“Neveah told me about the terrible thing that happened last night. She said you stayed behind to tie up some loose ends and I came by to see that you were alright and perhaps would like some prayers.”
“Thank you, Reverend, but I’m ﬁne.” He continued to look around the dining room. It got awkward, then his eyes fell on the letter in my hand.
His eyes narrowed and I realized this was not the same Reverend Sinnomore who preached love and light at the First Sanctimonious Church of the Holy Man. He eyed the letter in my hand and grabbed me by the throat. “Aha!” He proclaimed, “Now you know I’m a silent partner in this dive! Bah! I take a chance on a good-for-nothing gas jockey and he fritters away the money. Thought I’d help a guy out. Well, now he’s gone and lost it! I’m no fool! I’ll bet there’s cash hidden in this restaurant and I’m gonna ﬁnd it. It’s the devil’s money! But it’s MINE!” His grip got tighter. I could only squeak.
“I didn’t know!” I gurgled, “I just found this. Nothing more.” I waved the letter in the air.
“I am sending you to Hell to be with all the other weasels that have stolen my money!”
Frantic, I raised one knee into the sacred vestibule which sent the old preacher to his knees. I grabbed a tablecloth and threw it over him. As he struggled to get out of it, I dashed into the kitchen and grabbed the ﬁrst thing at hand, a big iron skillet. I turned to see him coming at me. I didn’t read “Fifty Uses for an Iron Skillet” for nothing. It made a dull thud on the holy cranium and while I’m sure he saw stars and heard angels; the preacher collapsed.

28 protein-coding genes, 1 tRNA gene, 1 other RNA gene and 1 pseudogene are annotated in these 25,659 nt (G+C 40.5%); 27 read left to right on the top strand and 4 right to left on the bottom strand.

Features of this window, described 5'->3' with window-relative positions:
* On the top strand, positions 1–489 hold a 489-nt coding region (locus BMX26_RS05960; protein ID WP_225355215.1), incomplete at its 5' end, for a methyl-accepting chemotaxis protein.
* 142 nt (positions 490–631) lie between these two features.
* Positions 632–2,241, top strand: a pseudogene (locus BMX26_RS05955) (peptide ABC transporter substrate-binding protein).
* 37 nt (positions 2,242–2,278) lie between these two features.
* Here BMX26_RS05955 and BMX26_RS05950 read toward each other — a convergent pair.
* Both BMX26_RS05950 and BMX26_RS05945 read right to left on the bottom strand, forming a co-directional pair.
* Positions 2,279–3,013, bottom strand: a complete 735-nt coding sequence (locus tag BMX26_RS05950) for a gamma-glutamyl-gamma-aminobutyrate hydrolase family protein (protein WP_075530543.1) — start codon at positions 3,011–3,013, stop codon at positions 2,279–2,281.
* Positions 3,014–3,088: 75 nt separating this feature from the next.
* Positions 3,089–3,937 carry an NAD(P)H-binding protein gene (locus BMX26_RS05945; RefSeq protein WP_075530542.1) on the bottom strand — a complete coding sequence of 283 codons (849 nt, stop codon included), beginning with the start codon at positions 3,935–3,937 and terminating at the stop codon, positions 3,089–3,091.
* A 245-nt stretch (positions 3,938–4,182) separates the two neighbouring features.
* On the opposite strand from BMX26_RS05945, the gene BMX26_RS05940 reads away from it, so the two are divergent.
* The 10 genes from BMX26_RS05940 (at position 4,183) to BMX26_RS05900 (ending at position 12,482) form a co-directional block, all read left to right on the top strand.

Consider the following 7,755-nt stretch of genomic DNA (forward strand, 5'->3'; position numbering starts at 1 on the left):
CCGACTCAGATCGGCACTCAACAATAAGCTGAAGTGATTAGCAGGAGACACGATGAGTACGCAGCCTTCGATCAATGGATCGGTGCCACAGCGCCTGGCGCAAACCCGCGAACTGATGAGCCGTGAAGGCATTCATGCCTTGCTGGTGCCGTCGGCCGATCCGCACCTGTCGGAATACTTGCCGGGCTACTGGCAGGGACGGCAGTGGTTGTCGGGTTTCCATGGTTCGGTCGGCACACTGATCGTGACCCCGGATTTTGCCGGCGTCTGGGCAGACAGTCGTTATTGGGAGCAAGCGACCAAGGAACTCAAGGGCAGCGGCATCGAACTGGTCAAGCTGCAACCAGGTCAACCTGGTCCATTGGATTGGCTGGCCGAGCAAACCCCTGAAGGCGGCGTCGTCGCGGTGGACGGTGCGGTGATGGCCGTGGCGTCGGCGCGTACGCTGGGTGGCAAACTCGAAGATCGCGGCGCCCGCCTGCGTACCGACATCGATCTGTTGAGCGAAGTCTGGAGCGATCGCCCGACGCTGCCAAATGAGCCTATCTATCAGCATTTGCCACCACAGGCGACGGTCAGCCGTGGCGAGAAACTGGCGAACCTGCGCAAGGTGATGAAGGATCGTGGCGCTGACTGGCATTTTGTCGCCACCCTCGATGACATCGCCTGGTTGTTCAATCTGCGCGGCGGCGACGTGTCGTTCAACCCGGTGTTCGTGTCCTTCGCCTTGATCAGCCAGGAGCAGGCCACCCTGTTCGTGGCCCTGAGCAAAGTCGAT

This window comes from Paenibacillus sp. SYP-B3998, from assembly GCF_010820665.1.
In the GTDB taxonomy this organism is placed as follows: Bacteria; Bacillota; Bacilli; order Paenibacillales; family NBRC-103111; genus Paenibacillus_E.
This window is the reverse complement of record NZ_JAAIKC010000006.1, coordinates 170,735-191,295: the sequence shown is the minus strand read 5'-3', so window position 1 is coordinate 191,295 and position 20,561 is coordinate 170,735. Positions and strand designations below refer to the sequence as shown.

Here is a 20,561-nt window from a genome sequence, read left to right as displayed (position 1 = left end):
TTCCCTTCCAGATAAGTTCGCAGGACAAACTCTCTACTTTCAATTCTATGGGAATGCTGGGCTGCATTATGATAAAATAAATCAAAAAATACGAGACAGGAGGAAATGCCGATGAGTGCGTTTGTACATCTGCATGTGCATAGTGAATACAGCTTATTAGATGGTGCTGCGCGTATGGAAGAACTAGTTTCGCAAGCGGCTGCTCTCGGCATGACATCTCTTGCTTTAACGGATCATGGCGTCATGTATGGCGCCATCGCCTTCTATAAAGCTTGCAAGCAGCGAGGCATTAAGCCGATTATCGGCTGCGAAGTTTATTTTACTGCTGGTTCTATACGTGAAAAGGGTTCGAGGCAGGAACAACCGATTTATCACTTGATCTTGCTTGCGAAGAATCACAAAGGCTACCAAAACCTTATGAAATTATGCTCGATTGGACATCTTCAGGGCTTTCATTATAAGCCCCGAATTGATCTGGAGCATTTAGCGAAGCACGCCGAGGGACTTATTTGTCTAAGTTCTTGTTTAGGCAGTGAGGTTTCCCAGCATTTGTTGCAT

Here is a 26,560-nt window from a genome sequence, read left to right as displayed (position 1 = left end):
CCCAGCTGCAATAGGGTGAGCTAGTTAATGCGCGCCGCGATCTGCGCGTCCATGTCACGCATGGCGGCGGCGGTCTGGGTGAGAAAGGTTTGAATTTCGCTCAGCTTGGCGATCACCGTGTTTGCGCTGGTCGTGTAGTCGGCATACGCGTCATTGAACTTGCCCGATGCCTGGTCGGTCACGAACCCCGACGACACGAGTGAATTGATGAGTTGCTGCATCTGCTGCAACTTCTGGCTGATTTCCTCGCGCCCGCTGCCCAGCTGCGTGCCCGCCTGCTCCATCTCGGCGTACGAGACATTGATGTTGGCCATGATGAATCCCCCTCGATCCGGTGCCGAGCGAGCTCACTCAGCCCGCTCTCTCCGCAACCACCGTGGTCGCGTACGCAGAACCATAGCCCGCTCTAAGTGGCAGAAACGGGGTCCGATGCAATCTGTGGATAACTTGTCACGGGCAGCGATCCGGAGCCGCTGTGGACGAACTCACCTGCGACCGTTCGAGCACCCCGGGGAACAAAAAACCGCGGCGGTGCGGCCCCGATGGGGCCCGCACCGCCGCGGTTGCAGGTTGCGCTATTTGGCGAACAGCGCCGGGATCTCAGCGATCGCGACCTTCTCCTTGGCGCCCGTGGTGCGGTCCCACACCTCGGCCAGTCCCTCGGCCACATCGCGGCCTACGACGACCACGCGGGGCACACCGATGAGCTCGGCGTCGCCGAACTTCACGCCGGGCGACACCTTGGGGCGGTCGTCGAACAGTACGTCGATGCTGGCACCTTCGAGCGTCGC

It didn’t take long for the handsome Detective Sheriﬀ Burkett to answer my call. He slapped the cuﬀs on the old preacher and carted him out the door to judgement.
Now I’m looking for a job. I’m a pretty proﬁcient salad girl.
About the Author
Daina Chamness grew up on a farm in Indiana. The ﬁrst in her family to attend college, she attended Ball State University and graduated from Indiana University. She wanted to be a writer from the time she was ten years old, but was warned she would starve to death with such a lofty pursuit. Adulthood found her as a single mother of two sons and later, after marrying Larry Chamness, she became the mother of ﬁve more children. During all this time, she worked at various careers and entrepreneurial ventures, from selling free government services, to running a food truck, making frozen gourmet pot pies, inventing a wine cake mix, and stumping for public broadcasting. When all the children were grown and on their own, Larry and Daina emptied the house of thirty years and took oﬀ in their travel trailer to see the country. Now they follow the sun and meet new people every day. The fountain of writing material is endless.
Daina’s greatest joys are in her children and grandchildren. She loves to read, cook, entertain, and meet interesting people. These great loves are reﬂected in her writing and storytelling. Coming from a rural background, but having lived in so many diﬀerent environments, she has a unique understanding of the people she meets and collects their stories wherever she goes.
“It is important to meet people right where they are and let them tell you all they want to tell you. That’s where souls touch and God does his work.” Daina Chamness